João Rendeiro's online blog cover

Convicted BPP banker affirms he is “not coming back”

After years eluding Portuguese justice by lodging appeals, former president of BPP bank João Rendeiro has now sought to do it the ‘old fashioned way’ by simply disappearing. 

In his blog ‘Arma Critica’ he has affirmed that he will not be returning to Portugal as ordered by Tânia Loureiro Gomes, the judge who condemned him to 10 years in jail for money laundering and fiscal fraud. 

Published yesterday, he says he will resort to international courts to fight for his freedom “as there is a Law above what is considered in Portugal to be Law”.

The decision has been prompted by the latest jail sentence, handed out this week (click here) – yet another condemnation, including a fine, that may turn to dust.

In Mr Rendeiro’s mindset, his refusal to accept Portuguese justice has been “a difficult option… taken after profound reflection”.

He writes: “I feel wronged by the justice of my country. I will try to get international bodies to assess the way in which everything happened in Portugal. Convicted in the first instance in a case relating to facts in 2006, for a crime of falsifying documents and two of computer fraud, I received a suspended sentence. I then saw a court revert that decision, unexpectedly, to a jail term for five years and eight months. It was a manifestly disproportionate penalty in which I was convicted according to general criminal prevention criteria brought in over banking scandals that had not taken place at the time of the facts, and should not have been applied retroactively against me. I became a scapegoat for the desire to punish those who had not been punished…”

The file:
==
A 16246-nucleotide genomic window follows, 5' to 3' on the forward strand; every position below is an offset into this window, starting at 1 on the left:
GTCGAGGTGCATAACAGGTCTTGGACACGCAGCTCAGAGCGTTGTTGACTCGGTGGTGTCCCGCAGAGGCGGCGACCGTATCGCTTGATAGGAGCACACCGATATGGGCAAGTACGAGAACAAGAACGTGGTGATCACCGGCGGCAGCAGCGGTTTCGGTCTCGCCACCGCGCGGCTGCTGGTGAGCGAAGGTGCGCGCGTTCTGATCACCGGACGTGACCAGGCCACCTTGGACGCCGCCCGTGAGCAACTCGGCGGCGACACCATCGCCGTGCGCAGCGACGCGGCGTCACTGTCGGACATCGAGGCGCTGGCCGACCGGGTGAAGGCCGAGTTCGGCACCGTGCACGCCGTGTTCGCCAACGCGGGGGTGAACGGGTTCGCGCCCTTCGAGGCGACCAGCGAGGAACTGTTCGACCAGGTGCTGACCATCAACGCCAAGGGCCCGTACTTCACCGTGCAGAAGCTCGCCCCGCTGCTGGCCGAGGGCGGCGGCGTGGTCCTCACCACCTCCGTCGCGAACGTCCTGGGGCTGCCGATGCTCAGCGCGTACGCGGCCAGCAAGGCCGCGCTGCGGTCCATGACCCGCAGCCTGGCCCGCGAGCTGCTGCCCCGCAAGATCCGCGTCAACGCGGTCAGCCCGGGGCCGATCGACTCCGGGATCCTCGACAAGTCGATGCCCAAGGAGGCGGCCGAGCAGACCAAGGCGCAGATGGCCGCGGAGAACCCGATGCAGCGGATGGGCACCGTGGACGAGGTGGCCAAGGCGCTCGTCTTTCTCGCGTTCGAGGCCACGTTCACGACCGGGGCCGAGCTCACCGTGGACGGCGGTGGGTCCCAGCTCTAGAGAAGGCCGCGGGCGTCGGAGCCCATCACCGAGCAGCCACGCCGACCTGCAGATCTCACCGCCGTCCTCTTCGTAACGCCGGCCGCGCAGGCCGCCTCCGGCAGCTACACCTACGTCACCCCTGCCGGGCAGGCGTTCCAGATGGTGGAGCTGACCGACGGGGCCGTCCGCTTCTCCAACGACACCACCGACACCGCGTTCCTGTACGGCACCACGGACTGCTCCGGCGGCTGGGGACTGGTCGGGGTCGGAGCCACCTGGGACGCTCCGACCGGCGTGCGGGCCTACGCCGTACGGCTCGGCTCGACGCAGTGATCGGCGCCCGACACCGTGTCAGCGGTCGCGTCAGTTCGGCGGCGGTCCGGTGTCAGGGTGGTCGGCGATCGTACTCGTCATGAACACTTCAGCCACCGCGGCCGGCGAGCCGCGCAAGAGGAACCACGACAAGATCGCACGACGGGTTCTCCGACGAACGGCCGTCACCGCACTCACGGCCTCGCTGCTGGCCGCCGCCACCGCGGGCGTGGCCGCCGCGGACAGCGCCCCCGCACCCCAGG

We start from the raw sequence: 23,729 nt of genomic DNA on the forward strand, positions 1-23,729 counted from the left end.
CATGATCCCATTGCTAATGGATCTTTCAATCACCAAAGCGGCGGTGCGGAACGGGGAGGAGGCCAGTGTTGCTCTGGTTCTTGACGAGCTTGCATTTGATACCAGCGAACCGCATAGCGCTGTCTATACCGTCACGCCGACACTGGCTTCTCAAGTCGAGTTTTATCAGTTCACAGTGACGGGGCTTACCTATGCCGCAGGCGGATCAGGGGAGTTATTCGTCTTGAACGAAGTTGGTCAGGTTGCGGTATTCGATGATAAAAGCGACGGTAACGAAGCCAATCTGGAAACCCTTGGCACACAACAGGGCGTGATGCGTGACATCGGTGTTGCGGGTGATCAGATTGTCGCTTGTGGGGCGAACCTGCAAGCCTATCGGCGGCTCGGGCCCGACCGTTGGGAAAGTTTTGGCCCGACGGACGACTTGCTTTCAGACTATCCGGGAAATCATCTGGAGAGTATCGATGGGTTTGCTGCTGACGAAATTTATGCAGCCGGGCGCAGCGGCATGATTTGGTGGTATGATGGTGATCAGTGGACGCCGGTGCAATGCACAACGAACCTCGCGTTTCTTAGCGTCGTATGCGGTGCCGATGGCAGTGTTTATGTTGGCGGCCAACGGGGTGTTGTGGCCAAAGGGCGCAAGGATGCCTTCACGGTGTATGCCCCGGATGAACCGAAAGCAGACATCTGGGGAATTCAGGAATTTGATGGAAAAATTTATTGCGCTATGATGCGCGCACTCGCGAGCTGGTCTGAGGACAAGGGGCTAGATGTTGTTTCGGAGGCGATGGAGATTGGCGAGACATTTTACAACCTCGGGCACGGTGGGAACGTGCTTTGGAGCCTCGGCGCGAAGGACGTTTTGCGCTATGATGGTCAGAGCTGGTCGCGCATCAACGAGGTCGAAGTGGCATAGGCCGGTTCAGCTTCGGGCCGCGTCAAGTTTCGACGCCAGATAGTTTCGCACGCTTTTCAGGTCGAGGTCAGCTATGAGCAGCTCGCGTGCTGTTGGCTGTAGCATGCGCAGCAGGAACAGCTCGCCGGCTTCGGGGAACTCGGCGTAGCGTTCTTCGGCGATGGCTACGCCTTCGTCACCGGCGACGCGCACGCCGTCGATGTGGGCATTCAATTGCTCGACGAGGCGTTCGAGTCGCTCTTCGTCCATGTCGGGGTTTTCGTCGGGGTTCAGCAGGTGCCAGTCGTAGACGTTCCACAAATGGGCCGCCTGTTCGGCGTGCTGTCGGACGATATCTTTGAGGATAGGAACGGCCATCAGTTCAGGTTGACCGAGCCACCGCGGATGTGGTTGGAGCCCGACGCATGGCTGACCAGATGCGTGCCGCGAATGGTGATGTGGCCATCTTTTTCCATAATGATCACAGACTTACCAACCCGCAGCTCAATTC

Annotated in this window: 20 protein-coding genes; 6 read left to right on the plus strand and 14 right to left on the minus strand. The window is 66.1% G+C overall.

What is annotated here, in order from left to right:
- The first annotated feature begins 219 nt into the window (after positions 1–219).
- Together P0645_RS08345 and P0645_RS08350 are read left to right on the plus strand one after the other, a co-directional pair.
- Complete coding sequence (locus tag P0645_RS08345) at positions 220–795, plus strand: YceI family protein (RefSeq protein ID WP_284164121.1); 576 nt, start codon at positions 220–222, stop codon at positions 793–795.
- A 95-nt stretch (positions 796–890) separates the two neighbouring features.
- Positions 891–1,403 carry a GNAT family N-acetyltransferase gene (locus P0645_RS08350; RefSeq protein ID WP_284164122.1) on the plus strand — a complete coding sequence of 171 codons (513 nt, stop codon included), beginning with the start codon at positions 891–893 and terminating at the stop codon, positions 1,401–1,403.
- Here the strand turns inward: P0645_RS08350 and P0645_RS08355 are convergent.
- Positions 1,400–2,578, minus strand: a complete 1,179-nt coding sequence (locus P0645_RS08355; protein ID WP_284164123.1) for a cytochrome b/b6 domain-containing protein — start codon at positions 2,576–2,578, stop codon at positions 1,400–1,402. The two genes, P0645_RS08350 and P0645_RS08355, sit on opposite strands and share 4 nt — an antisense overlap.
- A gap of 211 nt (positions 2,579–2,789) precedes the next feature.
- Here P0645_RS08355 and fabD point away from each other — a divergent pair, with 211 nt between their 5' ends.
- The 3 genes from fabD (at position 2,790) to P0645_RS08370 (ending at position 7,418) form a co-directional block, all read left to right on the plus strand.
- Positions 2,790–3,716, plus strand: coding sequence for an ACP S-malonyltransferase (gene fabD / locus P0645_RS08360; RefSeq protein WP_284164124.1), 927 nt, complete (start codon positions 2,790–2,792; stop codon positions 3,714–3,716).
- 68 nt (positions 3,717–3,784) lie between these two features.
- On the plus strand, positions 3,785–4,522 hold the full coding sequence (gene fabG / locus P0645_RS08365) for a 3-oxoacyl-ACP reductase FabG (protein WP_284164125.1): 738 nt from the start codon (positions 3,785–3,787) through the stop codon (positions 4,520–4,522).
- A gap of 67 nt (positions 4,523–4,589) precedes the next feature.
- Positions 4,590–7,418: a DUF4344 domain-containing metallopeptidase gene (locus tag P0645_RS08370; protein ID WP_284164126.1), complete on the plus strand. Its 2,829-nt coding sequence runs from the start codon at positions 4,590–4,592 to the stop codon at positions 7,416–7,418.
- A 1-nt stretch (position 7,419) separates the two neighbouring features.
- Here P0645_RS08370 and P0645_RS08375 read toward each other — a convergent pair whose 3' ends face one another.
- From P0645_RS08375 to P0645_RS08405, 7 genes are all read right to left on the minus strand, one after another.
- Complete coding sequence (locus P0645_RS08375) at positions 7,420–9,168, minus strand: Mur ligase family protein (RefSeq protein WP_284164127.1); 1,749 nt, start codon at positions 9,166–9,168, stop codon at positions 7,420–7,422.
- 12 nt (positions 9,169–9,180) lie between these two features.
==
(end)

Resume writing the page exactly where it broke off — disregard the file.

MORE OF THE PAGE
According to Correio da Manhã, the likelihood is that Mr Rendeiro is already in Brazil, “where he has business interests and friends” – at least two of them also eluding Portuguese justice – and with which Portugal does not have any useful form of extradition agreement.

ECO online writes: “The Superior Council of Magistrature (CSM) – the entity that disciplines and regulates judicial magistrates – remains in silence since” since all these developments.

This is largely because back in August transparency champions João Paulo Batalha and Paulo Morais attempted to find out why it was taking so long to enforce Mr Rendeiro’s convictions.

As the duo explained in their official request for information “the non-detention of João Rendeiro prompts justifiable social alarm” when compared to the speed with which jail sentences are applied to those without “the media visibility and social capital of João Rendeiro”.

For the average Portuguese citizen reading all this, the story is just another example of social iniquity in a country where almost everything depends on how many strings you can pull.

During a press conference called to discuss the results of Sunday’s municipal elections, PCP secretary general Jerónimo de Sousa said “What the kind of treatment is this? So much tolerance in the treatment of bankers, and so much pressure on those who have nothing!”